David Donnison (1926 – 2018)
First Chair of the Social Policy Association, 1967-1971
First President of the Social Policy Association, 1991 -1996
David Donnison who died in April at the age of 92 was the first Chair of the then Social Administration Association (from 1987 the Social Policy Association). Its establishment was a very deliberate attempt to build up and sustain a growing subject. David was ideally suited to launch it with his strong, inclusive commitment to broad-based social policy and practice and his belief that the subject should make a difference – in his own words, ‘research, teaching and participation in public affairs (the three always developed together)’. His outstanding contribution was marked by his being made first SPA President in 1991.
The Scotsman and Guardian obituaries on the SPA website provide some detail on his active life with posts in Manchester, Toronto, LSE, the Centre for Environmental Studies, the Supplementary Benefits Commission and Glasgow. David covered more areas of social policy than anyone I know – personal social services, education, housing and community planning, social security, poverty and inequality and community advocacy. Many contributions were both high quality and pioneering, combining rigorous detail with context and revealing the underlying values behind policy choices. ‘To study “housing” is to explore a cross-section of a whole society and its affairs’, as he did in The Government of Housing (1967). Dipping into many again now, I have been struck by their significant relevance to today’s debates, and the anchorage they still offer for PhDs, particularly in the questions they pose.
David was a great listener and discussant with gently presented advice often opening up key questions. A consummate social policy analyst himself, his challenge to all of us to develop policy initiatives with those who would be affected by the changes was there in his earliest work but became more vigorously articulated in his later writings as well as applied in his own work in Glasgow. ‘I believe that gross and persistent inequalities … destroy Britain’s capacity for civilised human relationships, for tolerant democracy and for self-respecting productive work’. That was in 1982 in The Politics of Poverty, a memoir of his venture into shaping practice and making policy as Chair of the Supplementary Benefits Commission, then responsible for most means-tested benefits. He continued to stress this and the damage of poverty whenever he was given the opportunity – and often, very politely but insistently, when he wasn’t.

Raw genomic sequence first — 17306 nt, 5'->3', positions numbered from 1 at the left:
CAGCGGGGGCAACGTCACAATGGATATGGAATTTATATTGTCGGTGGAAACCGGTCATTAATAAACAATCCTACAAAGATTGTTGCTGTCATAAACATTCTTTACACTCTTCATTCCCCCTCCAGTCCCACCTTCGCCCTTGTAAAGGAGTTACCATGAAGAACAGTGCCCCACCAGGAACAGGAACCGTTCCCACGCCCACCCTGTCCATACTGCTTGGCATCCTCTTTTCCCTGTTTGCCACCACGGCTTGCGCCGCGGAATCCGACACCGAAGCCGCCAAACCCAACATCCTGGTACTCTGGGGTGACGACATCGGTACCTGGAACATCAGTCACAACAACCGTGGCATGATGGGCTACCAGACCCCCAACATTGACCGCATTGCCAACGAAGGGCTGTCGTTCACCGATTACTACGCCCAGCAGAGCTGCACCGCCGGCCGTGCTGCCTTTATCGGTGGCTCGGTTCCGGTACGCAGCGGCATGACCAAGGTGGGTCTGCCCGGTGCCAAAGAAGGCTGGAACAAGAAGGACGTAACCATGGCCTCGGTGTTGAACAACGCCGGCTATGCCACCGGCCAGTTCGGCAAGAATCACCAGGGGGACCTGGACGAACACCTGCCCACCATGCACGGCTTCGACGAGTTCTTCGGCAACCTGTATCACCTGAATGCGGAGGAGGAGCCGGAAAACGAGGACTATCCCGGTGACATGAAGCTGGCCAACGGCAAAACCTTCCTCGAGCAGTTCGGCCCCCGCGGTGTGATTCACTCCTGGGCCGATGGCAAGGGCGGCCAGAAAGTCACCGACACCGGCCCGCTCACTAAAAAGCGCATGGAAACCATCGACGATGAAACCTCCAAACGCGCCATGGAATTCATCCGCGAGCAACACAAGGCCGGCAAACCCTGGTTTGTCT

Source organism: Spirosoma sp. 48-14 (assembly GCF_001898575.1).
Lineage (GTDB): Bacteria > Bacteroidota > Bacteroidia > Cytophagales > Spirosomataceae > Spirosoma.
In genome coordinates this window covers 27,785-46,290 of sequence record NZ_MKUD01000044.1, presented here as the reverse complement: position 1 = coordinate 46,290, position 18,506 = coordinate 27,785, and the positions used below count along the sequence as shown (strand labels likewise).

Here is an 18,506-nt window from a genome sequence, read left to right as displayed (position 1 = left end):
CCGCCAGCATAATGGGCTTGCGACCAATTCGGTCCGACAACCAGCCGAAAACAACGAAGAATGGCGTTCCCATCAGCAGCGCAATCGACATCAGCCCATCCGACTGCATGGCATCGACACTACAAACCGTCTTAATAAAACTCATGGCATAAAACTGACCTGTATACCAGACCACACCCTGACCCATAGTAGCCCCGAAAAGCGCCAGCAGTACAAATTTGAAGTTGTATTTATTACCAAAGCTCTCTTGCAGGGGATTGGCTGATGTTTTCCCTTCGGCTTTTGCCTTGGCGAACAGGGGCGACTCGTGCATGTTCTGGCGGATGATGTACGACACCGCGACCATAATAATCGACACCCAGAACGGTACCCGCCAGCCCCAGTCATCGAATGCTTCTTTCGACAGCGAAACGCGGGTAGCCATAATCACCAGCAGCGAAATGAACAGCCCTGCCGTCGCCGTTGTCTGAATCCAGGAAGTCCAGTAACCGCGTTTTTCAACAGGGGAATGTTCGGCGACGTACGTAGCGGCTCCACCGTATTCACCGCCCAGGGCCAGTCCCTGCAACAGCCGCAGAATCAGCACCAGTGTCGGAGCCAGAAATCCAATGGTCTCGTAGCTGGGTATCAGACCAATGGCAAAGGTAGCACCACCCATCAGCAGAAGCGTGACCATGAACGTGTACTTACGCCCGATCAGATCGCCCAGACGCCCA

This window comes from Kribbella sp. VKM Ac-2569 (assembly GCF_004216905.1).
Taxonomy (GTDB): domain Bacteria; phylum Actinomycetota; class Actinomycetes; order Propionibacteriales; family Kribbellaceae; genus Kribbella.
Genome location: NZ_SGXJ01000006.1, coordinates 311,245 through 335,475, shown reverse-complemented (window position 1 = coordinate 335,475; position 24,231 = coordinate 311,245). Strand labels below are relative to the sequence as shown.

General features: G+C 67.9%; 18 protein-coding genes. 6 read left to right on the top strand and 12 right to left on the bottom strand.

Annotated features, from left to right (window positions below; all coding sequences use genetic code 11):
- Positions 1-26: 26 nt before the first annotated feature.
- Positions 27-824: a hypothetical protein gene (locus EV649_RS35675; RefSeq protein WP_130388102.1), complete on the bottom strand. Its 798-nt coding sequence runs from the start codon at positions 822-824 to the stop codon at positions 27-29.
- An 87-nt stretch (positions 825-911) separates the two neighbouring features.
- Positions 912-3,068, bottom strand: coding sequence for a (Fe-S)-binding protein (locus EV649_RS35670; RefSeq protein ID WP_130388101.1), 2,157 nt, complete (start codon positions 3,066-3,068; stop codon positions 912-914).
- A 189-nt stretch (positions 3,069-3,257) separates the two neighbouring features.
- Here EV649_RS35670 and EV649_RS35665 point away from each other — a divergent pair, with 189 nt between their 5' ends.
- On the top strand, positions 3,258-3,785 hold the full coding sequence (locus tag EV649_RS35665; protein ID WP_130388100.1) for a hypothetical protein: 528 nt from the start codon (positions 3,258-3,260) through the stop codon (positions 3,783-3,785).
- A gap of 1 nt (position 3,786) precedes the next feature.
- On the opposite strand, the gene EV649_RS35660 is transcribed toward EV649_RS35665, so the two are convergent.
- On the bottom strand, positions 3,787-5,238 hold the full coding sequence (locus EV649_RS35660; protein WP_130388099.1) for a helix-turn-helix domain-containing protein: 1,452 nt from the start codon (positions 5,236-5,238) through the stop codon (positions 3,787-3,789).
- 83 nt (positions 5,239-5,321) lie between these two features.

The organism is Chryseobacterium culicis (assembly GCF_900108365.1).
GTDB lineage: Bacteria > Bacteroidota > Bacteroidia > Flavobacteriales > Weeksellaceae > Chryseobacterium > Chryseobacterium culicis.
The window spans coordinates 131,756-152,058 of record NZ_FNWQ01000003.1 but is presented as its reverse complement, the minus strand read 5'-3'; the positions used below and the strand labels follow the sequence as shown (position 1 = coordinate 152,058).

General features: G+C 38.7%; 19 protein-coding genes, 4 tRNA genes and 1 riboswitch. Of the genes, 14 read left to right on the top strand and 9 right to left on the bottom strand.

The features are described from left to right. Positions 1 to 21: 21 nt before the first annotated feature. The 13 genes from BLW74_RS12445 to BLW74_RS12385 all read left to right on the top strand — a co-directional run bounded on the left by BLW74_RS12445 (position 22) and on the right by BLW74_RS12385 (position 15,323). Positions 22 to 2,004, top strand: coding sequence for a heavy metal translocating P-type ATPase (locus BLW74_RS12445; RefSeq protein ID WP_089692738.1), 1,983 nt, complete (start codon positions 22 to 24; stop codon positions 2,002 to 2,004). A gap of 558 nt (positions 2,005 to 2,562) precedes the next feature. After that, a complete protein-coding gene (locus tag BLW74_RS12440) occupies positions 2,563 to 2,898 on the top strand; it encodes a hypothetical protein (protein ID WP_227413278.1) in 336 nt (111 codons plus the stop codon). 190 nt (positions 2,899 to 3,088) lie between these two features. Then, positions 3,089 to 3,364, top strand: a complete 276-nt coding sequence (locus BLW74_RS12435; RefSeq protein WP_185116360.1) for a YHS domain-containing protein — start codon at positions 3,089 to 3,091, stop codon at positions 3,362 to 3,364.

Anyone wondering about life outside the academy should take encouragement from the range of David’s interests and activities. He windsurfed the Scottish lochs, kayaked off Easdale, the tiny island off Oban where he and Kay spent many months each year, and regularly swam in the Western Baths across the road from his flat. He played concertina with a group in Motherwell until his death. He produced his own colonial family history and edited Kay’s writings and poetry after her death. He drew, painted and wrote poetry. He admitted to running six discussion groups from his flat – typically adding ‘all I do is just put the chairs round and ensure there is enough coffee’. One, Die-a-log, set up with seven friends to discuss issues relating to death, now has eight groups round the country, and David’s collaboration with them, Living Our Dying, will be published.
David was completely indifferent to privilege himself and welcoming to everyone, irrespective of their status or background: many confirmed this at his funeral. He will be missed.
Adrian Sinfield (SPA Chair 1986 -1989, and President 1996-2001)
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